Lessons Learned Abroad

This post is what I’m going to call my “final installment” of reflective posts from studying abroad. Saying Goodbye captured my feelings right after leaving Europe, Cultural Differences in Hungary provided a more lighthearted look back on the experience (which I think I really needed more than anyone), and now that I’ve had some time to sit back and reflect, I’ve come up with a few lessons I learned while abroad.

The semester came and went faster than I could have ever possibly imagined. It seems like not long ago I was arriving in Budapest, nervous and excited. But four months quickly passed and as cliché and corny as it sounds, I wouldn’t trade those months for anything. Whenever I saw Facebook posts from my friends returning from study abroad spouting how life-changing the experience was and how they will never forget it, I just passed them off as humble-brags and didn’t think much of it. But they were right. It opens your mind and pushes you out of comfort zones. It provides new firsts, new friends, and some life lessons along the way too.

One lesson I learned is that material things are completely unimportant. When your life can fit into a single suitcase and carry-on bag for four months, you re-wear the same clothes, wear through the same few pairs of shoes, and make-do with what you have. And did I ever feel deprived? Not once. It was almost nice to not have as many options to choose from when getting dressed in the morning!

My entire wallet was stolen just hours before I was supposed to board a flight to Berlin. After my initial freak-out and panic, I realized that everything can be replaced. New credit cards can be ordered, friends can lend you money in the meantime, and now my wallet isn’t full of loyalty cards I never use! Even before I left for Europe, I was trying to embrace minimalism. Now I know it’s something I will continue to integrate into my life.

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These postcards and tickets I collected are the only souvenirs I need. (Necklace not acquired abroad, simply added for visual appeal.)

The second lesson I learned is to be open to everything. Be open to new people, new foods, new places, and new experiences. Try the local food even if it isn’t your first choice in food. Strike up a conversation with people staying in your hostel; I promise you’ll meet the coolest people! There are people I regret not trying to get to know better, so put yourself out there! But also be open to changes in plans. Things always come up while traveling, and it’s a much better use of time to go with the flow than to pout about it all day. Plus, changes in plans usually make for better stories later.

This one ties into the last a bit: be positive! Take each annoyance or setback as part of the experience. Moping on a trip not only ruins your trip, but everyone else’s too. Once you get home you’ll be wishing for those annoyances if they meant you could go back.

Another lesson I learned is to cherish every moment and be as present as possible. Because, holy crap, it goes by SO FAST. When I got to Budapest I kept saying to myself, I don’t need to do everything right now because I’ve got four months left. Uh, safe to say I didn’t end up doing everything I wanted to do there. But downtime is very important to recuperate and recharge as well; just make sure you get out and explore once you’re nice and rested.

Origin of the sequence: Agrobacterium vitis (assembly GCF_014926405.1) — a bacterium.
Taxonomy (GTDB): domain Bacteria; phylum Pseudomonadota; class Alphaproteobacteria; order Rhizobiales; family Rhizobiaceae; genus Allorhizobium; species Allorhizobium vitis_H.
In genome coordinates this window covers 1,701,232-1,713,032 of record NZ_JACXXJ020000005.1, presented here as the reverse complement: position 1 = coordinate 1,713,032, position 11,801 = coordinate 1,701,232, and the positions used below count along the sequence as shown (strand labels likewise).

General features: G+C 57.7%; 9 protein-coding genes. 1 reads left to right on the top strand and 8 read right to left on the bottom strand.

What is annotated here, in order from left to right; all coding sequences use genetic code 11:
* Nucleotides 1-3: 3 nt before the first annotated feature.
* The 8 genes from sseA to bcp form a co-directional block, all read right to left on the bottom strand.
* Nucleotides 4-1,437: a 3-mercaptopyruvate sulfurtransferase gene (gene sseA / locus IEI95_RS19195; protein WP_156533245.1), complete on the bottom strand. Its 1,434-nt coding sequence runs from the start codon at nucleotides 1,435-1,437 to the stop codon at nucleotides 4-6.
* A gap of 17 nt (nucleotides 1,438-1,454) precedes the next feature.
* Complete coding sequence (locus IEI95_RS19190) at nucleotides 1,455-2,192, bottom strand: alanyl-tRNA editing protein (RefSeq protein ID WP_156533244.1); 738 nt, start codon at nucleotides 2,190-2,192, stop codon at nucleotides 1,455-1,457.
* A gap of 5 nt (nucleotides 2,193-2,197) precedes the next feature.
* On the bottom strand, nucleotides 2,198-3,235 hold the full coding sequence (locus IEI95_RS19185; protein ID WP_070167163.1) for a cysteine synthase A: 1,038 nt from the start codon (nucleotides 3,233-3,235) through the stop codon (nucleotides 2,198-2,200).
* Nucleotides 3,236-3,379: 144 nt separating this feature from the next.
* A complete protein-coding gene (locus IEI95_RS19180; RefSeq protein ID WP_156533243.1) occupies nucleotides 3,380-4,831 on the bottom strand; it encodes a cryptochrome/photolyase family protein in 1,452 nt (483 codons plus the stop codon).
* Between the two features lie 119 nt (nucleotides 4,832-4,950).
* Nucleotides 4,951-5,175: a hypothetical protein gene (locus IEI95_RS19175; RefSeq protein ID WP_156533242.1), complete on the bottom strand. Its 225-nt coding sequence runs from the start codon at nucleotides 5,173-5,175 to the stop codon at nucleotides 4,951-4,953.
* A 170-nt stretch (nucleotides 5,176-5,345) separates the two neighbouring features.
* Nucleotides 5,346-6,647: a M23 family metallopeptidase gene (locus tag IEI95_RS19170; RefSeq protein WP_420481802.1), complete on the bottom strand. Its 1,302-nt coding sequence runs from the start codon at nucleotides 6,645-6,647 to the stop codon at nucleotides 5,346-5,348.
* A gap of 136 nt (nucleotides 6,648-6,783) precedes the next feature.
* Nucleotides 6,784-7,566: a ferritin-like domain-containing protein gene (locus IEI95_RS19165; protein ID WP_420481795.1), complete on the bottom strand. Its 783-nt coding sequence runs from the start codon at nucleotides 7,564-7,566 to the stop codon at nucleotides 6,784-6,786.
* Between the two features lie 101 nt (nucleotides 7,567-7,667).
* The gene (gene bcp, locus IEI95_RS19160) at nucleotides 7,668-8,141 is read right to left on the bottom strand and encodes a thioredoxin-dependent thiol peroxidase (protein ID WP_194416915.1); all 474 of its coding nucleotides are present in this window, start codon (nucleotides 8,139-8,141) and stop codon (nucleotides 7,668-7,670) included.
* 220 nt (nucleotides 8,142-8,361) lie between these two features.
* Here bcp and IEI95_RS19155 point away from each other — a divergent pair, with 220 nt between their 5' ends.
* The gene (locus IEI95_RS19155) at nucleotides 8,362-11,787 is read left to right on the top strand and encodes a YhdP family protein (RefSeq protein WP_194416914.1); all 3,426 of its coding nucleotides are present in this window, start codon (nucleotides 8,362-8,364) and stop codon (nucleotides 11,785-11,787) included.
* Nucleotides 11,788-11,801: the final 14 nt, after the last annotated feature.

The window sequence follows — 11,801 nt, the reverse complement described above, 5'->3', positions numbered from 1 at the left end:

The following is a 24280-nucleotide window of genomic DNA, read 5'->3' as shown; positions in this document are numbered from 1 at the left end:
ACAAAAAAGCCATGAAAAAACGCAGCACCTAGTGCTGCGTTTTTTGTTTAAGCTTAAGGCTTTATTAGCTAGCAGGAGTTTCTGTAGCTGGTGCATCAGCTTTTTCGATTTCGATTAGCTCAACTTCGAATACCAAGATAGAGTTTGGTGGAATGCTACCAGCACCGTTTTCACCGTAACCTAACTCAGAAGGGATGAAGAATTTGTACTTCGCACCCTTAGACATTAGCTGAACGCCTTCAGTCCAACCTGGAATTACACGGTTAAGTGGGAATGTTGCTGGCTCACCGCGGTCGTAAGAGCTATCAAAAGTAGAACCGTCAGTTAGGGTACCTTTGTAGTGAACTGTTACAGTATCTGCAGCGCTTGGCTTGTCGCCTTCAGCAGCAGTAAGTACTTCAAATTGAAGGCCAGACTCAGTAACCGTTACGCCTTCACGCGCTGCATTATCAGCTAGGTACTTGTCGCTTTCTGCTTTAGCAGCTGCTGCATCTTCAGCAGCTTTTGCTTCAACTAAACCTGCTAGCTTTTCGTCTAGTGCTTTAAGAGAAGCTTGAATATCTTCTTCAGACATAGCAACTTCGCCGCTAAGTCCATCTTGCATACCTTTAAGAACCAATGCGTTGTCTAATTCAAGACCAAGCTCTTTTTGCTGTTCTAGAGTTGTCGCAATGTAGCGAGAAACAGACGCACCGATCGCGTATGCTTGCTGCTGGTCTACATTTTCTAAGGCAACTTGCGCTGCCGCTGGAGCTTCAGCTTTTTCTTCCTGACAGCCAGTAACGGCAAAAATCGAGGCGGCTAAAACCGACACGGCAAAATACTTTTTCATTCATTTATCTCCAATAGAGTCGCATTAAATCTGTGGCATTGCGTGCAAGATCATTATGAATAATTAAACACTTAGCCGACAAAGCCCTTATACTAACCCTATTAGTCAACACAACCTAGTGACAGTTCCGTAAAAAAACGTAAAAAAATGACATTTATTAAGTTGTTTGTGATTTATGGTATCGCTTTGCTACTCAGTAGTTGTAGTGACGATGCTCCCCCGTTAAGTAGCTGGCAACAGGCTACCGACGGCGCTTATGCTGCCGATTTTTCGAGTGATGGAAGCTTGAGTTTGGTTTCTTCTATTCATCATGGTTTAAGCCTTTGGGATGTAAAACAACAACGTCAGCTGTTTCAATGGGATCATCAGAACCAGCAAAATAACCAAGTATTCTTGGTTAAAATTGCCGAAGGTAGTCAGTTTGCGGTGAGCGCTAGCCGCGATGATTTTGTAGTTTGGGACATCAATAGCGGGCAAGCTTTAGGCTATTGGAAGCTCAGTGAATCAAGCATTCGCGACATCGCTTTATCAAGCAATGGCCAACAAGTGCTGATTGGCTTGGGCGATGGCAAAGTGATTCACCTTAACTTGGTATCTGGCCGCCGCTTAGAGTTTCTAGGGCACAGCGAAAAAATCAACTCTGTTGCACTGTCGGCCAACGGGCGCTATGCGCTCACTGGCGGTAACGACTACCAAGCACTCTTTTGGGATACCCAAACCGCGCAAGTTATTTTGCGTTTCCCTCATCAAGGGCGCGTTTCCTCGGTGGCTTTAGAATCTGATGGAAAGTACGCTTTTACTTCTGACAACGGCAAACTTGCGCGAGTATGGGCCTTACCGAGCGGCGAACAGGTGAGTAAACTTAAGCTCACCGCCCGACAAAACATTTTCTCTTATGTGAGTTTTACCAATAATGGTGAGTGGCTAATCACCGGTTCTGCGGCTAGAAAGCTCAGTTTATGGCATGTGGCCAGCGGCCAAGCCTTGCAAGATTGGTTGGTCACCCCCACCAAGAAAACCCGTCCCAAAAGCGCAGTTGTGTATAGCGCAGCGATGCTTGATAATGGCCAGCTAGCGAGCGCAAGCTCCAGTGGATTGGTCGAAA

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More postcards and tickets. I love looking at these every day. (Once again, necklace not acquired abroad.)

Also, take pictures! Some people think that taking pictures takes away from the experience while you’re in it, but I honestly think it enhances the experience and makes it more interactive! Just wait until you’re home to Instagram and post to Facebook. I love looking back at all the pictures I’ve taken, even if it does make me miss everything.

Lastly, go adventure on your own sometimes. I love spending time with people, but exploring a new place on your own lets you take your time, see what you want to see, and allows you some introspective time. It teaches you to navigate on your own and be self-reliant as well. So go take a walk for no reason.

I hope that reading this has provided you at least a little nugget of something to take away; even if you aren’t studying abroad, I think these lessons apply for any trip length.

I’ve been back in the “real world” for about a month and a half now, and God, I miss Europe every day. I know, I know, Cece needs to shut up about it already. When I was home for Christmas, my twin brother told me to stop talking about Budapest so much. But as I said in one of my very first blog posts, “the haters gonna hate hate hate hate hate” (thanks for the wisdom, T-Swift). Maybe I am that cliché girl who came back from study abroad “transformed”, but I don’t care. Gus, feel free to keep on hatin’. (Who am I kidding? My brother probably won’t read this.)

Anyways, right now I just keep telling myself that corny phrase, “Don’t cry because it’s over, smile because it happened.” I tried to think of a less corny way to get that same point across, but it does have a lot of truth to it. So for now I’ll be cliché, corny, and keep talking about Europe until I want to stop. But I doubt that will happen, because at this point I want to uproot my life and move there for good. Sorry, Gus.

2 thoughts on “Lessons Learned Abroad”

  1. It can be a challenge to reintegrate into your ordinary life after such an amazing and transformative experience. You maybe trying to fit the new you into your the old places you have called home. You have made some wonderful discoveries about yourself and your larger world. Be patient with your re entrance into ordinary life and those closest to you.

    Liked by 1 person

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